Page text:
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Risks Involving Vacant Buildings

Over the last 20 years the number of vacant buildings in both urban and suburban areas has increased. Yet, no longer having businesses occupy these spaces does not mean that no one owns the properties. For property managers, these vacant buildings become a safety risk and an environmental hazard. Long term, these unkempt properties prove to be harder and harder to sell, leaving the owner with a worthless building and creating an eyesore. For those in Connecticut, Hartford’s long-vacant Capitol West building once exemplified this phenomenon – an owned but less than desirable property that only got worse with time.

If you’re in the possession of a vacant or soon-to-be-empty property, what should you know?

General Risks

Many believe that a vacant property comes with fewer risks, as no one passes through and businesses no longer operate in the space. Yet, leaving a structure empty and isolated opens up a new group of hazards:

  • Vandalism
  • Repairs that go undetected and unfixed
  • Fire
  • Property losses
  • Environmental contamination

Your building could experience:

  • An unfixed leak that later turns into a stagnant pool or flood. In the process, your building gradually experiences water damage and mold buildup. The source may even be something as mundane as a sprinkler.
  • Pests that chew through wires and eventually create a fire that burns the building down and could possibly spread to neighboring structures.
  • Chemicals that seep into the ground. When any chemicals or pollutants are not removed or adequately stored, they may leak out of their container, seep into the ground and turn into an environmental hazard. Not only have you contaminated the earth and groundwater and harmed local wildlife, but your business is financially responsible for the cleanup. In some cases, a municipality may fine you for creating a brownfield.
  • Weather damage, including from lightning, windstorms or hail.
  • Sinkhole collapse
  • Smoke damage
  • An explosion
  • Malicious mischief that harms the structure.
  • Squatters who begin living in the structure.
  • Theft, typically involving criminals stripping the structure of copper pipes, wires and other valuable metals. Appliances and systems, including HVAC units and lighting fixtures, may also be illegally removed and sold.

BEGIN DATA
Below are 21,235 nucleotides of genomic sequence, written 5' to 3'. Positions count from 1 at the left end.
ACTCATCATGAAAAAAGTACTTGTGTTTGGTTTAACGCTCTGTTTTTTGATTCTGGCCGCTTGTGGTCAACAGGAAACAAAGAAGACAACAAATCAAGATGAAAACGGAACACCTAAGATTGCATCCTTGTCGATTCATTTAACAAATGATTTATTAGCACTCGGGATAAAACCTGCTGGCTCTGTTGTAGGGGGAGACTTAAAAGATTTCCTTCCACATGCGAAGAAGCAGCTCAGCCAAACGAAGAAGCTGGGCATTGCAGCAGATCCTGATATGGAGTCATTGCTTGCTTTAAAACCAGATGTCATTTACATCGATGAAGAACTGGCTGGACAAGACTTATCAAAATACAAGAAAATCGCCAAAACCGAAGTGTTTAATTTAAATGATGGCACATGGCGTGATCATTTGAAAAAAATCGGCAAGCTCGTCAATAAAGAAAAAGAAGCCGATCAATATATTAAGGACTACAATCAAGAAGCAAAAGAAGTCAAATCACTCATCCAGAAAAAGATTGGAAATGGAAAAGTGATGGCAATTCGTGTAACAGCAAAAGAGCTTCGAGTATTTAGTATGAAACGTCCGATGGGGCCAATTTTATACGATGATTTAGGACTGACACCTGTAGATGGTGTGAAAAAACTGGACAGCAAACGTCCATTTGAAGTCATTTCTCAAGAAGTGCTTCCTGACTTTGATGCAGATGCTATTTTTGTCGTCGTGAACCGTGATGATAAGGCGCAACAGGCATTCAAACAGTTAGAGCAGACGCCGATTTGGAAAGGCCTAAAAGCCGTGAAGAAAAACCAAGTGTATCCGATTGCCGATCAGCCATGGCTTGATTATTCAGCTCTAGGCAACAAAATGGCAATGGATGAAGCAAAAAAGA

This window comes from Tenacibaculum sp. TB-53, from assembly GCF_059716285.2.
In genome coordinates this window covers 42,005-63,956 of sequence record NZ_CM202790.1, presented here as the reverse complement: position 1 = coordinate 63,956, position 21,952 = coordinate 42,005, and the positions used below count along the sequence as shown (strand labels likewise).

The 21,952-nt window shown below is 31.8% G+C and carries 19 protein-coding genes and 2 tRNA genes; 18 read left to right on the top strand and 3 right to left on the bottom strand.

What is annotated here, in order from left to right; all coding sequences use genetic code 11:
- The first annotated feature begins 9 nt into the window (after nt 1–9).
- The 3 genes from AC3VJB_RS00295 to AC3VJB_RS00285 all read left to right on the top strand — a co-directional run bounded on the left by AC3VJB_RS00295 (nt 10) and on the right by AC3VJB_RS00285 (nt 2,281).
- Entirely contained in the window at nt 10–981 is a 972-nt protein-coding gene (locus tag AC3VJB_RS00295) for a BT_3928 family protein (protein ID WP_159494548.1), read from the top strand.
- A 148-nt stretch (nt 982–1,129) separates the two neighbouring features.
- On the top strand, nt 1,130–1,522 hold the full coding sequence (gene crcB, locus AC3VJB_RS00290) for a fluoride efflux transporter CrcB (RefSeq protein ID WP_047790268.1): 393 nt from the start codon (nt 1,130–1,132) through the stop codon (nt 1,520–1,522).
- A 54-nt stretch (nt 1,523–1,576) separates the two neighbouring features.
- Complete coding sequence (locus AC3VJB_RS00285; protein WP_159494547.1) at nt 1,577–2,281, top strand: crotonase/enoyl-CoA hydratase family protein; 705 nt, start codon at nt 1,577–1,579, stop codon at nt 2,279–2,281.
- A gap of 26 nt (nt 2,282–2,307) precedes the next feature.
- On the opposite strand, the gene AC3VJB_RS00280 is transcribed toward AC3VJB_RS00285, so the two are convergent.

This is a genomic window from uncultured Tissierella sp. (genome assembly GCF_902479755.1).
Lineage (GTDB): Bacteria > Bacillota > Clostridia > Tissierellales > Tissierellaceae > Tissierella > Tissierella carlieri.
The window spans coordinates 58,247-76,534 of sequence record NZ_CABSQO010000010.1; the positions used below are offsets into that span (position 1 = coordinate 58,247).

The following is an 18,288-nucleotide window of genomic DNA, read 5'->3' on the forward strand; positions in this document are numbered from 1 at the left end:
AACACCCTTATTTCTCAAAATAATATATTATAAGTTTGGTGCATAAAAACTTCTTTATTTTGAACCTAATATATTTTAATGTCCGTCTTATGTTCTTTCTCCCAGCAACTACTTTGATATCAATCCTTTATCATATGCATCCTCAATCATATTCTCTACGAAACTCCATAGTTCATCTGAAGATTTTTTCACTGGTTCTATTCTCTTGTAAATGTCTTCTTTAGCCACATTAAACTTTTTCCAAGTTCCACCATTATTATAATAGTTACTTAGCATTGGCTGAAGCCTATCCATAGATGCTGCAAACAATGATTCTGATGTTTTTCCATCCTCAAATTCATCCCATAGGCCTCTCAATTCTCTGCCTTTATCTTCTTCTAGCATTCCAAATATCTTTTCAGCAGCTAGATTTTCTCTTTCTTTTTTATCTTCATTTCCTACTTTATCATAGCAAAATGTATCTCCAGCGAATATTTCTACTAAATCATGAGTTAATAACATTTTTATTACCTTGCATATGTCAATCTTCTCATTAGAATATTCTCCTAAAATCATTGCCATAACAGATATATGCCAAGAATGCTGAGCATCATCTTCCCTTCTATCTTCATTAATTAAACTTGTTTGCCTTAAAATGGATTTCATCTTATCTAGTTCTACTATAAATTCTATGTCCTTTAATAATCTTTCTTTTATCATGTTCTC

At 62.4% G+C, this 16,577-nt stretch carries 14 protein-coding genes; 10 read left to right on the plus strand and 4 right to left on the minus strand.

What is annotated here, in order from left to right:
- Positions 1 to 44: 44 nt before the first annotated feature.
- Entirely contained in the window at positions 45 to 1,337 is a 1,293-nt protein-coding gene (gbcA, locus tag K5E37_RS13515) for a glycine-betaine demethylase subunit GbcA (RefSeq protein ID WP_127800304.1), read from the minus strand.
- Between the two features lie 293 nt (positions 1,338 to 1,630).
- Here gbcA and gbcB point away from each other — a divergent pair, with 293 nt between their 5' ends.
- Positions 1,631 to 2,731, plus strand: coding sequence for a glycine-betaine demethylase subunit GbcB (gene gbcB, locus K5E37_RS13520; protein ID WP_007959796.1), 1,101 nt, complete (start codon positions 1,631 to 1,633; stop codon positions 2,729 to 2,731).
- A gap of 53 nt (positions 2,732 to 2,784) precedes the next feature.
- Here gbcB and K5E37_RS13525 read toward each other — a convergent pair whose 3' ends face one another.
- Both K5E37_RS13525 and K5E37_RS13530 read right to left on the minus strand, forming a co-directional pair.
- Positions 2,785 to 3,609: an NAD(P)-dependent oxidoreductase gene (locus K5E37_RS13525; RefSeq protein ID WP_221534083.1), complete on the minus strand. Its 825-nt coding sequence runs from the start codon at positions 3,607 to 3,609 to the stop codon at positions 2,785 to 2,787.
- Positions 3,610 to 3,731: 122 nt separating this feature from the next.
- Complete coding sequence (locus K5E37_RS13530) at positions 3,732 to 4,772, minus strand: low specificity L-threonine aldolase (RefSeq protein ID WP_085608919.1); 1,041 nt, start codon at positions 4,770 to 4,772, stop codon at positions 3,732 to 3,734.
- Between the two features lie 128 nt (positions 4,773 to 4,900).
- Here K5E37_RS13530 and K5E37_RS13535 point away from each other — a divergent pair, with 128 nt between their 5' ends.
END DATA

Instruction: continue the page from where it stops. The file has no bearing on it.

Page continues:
Through a combination of these factors, your building loses its value and you could end up selling it for far lower than the purchasing price. In certain cases, a potential buyer will look around, find that the structure requires a high degree of repairs and refuse to purchase. This keeps your property on the market for longer.

Reducing Risks

To keep your vacant building in a safe, sell-able condition, what steps should you take?

  • Install security cameras in the building to monitor the area and its surroundings. You will know when a fire or illegal activity occurs inside the structure. If you do spot suspicious behavior, always contact the police.
  • Keep the area clean, including trimming shrubbery and removing any trash. A property that is well maintained is less likely to look vacant, reduces fire hazards or water hazards and is less likely to attract suspicious activity.
  • Install perimeter and interior motion detection systems, especially if your property has metal, appliances or electronics inside. Further consider a glass break monitoring system.
  • Continue to conduct quarterly fire alarm inspections.
  • Consider sealing off windows and letterboxes. Otherwise, the structure’s interior becomes easy to access.
  • Have an alarm system that gets triggered by fire or flood.
  • Continue to have insurance coverage. If someone is injured on a vacant property that you own, they can still sue you for damages.

Is a property you own about to become vacant, even for a temporary period, or do you currently own an empty building? In any case, it is important to make sure the structure is still insured. To discuss your options, give us a call at 800.801.8013.